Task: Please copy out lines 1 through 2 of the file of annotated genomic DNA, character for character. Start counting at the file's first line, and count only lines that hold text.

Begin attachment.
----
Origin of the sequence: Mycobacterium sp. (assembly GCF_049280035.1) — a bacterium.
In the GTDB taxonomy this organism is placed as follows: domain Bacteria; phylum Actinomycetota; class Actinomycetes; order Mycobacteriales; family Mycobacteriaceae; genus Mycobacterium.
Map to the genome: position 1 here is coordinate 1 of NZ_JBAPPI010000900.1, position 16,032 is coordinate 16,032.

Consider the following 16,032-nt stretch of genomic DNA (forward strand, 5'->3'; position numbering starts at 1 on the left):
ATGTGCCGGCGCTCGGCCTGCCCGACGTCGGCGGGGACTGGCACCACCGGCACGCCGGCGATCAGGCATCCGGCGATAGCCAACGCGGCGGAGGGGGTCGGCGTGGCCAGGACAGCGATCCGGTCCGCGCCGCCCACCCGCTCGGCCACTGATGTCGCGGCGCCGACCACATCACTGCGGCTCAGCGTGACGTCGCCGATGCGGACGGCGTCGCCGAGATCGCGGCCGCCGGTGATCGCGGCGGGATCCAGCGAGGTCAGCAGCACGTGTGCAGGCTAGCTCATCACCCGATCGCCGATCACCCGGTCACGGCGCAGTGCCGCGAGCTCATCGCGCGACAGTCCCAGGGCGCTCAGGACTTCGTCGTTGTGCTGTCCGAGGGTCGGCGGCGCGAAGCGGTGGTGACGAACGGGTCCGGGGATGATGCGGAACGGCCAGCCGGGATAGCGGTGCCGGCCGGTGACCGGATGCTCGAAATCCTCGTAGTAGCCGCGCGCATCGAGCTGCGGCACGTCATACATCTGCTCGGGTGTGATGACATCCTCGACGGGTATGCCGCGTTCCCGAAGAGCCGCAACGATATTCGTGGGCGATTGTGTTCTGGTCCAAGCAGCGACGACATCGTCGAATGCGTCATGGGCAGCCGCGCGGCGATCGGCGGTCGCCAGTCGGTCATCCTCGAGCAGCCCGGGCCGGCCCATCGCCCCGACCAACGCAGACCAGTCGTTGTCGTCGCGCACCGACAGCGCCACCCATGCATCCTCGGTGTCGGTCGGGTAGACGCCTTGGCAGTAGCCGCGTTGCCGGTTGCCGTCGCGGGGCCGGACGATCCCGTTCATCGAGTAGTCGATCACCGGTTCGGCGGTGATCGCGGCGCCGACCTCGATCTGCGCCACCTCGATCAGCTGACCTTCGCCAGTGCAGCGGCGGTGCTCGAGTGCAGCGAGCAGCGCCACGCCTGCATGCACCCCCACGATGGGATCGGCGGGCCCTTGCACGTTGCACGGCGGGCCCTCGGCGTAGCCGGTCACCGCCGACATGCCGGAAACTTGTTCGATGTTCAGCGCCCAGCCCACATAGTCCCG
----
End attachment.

Origin of the sequence: Mycobacterium sp. (assembly GCF_049280035.1) — a bacterium.
In the GTDB taxonomy this organism is placed as follows: domain Bacteria; phylum Actinomycetota; class Actinomycetes; order Mycobacteriales; family Mycobacteriaceae; genus Mycobacterium.